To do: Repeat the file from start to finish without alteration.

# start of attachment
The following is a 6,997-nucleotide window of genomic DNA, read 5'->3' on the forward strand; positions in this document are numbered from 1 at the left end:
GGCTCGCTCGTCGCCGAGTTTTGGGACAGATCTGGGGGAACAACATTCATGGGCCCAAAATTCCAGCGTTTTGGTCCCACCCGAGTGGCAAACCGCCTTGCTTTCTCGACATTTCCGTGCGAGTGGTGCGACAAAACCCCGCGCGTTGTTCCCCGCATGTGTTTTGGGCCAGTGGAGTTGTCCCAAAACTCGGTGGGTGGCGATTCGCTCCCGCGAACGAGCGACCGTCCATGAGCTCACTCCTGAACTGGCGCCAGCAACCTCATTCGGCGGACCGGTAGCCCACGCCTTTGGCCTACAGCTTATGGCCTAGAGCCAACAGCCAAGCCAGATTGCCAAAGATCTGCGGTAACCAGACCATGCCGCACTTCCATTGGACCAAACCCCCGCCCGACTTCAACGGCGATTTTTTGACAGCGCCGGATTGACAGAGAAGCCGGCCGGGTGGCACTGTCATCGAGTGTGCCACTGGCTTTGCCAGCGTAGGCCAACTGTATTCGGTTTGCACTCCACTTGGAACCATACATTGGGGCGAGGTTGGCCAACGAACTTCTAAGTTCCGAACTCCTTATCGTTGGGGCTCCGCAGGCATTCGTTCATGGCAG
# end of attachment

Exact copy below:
The following is a 6,997-nucleotide window of genomic DNA, read 5'->3' on the forward strand; positions in this document are numbered from 1 at the left end:
GGCTCGCTCGTCGCCGAGTTTTGGGACAGATCTGGGGGAACAACATTCATGGGCCCAAAATTCCAGCGTTTTGGTCCCACCCGAGTGGCAAACCGCCTTGCTTTCTCGACATTTCCGTGCGAGTGGTGCGACAAAACCCCGCGCGTTGTTCCCCGCATGTGTTTTGGGCCAGTGGAGTTGTCCCAAAACTCGGTGGGTGGCGATTCGCTCCCGCGAACGAGCGACCGTCCATGAGCTCACTCCTGAACTGGCGCCAGCAACCTCATTCGGCGGACCGGTAGCCCACGCCTTTGGCCTACAGCTTATGGCCTAGAGCCAACAGCCAAGCCAGATTGCCAAAGATCTGCGGTAACCAGACCATGCCGCACTTCCATTGGACCAAACCCCCGCCCGACTTCAACGGCGATTTTTTGACAGCGCCGGATTGACAGAGAAGCCGGCCGGGTGGCACTGTCATCGAGTGTGCCACTGGCTTTGCCAGCGTAGGCCAACTGTATTCGGTTTGCACTCCACTTGGAACCATACATTGGGGCGAGGTTGGCCAACGAACTTCTAAGTTCCGAACTCCTTATCGTTGGGGCTCCGCAGGCATTCGTTCATGGCAG